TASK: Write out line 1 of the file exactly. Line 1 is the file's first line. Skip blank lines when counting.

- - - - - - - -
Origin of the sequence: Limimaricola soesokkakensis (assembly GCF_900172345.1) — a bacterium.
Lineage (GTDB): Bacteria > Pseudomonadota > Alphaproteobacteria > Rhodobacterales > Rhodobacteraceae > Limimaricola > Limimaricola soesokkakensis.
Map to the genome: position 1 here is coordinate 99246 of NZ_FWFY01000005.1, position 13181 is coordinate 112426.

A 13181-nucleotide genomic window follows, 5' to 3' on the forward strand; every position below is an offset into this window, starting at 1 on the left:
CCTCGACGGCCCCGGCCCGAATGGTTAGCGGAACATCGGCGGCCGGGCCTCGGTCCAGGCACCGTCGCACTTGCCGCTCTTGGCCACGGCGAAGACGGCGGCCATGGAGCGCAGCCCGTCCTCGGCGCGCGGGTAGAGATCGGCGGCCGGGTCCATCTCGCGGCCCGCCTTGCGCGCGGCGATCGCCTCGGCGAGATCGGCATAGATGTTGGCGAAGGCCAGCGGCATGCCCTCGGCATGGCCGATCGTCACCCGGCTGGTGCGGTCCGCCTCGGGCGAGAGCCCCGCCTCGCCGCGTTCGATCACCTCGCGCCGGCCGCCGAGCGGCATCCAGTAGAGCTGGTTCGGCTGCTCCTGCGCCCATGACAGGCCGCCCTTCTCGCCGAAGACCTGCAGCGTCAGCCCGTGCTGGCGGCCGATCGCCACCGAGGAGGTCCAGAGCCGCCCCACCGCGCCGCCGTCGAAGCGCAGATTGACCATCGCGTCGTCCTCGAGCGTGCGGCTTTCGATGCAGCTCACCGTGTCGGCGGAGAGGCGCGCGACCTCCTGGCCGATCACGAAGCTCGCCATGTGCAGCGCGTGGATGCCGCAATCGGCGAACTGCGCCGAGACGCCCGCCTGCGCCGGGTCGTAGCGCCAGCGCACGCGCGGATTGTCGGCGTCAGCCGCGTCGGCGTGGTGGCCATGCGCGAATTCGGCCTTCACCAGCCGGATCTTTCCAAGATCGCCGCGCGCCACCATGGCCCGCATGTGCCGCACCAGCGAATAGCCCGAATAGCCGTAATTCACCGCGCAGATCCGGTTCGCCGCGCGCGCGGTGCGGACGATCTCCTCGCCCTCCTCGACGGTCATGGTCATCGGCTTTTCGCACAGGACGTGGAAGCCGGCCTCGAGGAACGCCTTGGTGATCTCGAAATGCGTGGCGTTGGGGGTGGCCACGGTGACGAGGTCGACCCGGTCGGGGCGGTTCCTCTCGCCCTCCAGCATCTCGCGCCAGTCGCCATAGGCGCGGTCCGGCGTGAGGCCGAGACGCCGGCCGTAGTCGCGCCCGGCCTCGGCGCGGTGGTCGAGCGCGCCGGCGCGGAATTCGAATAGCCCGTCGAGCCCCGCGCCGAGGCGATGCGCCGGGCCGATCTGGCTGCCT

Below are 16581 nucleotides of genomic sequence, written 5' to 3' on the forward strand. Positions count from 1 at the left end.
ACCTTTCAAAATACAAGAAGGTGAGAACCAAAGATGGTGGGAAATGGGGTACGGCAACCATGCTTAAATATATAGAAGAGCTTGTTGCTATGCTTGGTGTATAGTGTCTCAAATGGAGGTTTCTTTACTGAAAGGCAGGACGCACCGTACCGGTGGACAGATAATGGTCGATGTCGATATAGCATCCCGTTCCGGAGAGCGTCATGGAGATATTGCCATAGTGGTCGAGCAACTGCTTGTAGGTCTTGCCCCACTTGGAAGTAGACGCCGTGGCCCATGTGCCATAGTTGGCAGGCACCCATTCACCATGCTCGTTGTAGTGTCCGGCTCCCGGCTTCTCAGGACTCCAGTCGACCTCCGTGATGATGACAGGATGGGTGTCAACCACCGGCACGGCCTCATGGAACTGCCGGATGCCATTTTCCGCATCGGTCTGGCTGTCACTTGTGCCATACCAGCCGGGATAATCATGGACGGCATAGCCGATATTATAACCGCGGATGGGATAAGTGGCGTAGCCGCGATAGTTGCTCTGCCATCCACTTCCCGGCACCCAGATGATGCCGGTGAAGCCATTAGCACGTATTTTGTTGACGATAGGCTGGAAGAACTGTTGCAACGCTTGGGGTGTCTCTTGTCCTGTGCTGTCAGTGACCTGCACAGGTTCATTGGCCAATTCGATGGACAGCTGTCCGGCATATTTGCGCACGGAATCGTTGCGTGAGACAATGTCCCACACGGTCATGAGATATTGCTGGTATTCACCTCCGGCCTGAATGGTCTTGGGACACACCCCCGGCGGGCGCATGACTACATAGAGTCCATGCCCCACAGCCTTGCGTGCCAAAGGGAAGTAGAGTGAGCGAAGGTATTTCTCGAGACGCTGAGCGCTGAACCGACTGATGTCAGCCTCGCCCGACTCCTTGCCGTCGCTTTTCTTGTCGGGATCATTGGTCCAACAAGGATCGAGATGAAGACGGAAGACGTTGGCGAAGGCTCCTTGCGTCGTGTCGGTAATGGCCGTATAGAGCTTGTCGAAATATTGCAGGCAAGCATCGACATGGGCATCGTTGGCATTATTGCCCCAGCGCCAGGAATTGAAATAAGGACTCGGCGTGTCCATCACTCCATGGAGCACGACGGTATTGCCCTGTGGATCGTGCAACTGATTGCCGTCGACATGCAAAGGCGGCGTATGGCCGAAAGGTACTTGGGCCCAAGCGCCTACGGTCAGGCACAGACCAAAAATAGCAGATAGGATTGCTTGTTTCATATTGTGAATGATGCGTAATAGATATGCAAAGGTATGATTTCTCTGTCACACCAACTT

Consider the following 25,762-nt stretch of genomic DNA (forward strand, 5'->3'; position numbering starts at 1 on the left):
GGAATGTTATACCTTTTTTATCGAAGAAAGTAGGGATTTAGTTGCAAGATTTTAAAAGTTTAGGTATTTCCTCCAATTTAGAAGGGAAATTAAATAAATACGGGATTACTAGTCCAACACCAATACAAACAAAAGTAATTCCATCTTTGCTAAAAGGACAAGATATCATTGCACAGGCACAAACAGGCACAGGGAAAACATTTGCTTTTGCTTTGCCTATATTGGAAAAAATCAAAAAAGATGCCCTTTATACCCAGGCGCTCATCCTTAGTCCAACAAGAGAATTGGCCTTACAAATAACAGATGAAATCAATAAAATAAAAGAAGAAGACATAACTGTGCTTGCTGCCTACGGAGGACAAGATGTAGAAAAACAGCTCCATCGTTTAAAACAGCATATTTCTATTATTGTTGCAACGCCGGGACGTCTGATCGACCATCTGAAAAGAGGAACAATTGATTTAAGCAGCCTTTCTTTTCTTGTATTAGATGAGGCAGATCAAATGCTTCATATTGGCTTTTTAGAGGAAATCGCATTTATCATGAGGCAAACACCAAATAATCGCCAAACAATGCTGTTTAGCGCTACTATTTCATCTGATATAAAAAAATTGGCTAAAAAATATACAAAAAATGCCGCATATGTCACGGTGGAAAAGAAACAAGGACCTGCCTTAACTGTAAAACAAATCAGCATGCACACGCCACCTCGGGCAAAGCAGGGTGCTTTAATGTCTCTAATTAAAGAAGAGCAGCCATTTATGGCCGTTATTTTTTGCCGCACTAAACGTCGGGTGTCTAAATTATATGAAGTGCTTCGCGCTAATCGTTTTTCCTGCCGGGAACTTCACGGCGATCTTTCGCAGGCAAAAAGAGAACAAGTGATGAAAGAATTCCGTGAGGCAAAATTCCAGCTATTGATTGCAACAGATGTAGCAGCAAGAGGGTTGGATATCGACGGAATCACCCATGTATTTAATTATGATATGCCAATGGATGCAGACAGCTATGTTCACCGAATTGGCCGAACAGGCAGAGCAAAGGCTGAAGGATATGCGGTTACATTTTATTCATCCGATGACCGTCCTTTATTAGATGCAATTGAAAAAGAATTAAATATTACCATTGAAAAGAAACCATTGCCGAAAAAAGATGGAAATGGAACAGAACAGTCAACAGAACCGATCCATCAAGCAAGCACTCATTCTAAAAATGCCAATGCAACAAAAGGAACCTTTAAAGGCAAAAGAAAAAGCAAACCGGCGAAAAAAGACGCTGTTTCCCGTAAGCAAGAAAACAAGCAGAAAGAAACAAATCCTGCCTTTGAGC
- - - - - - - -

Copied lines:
Origin of the sequence: Limimaricola soesokkakensis (assembly GCF_900172345.1) — a bacterium.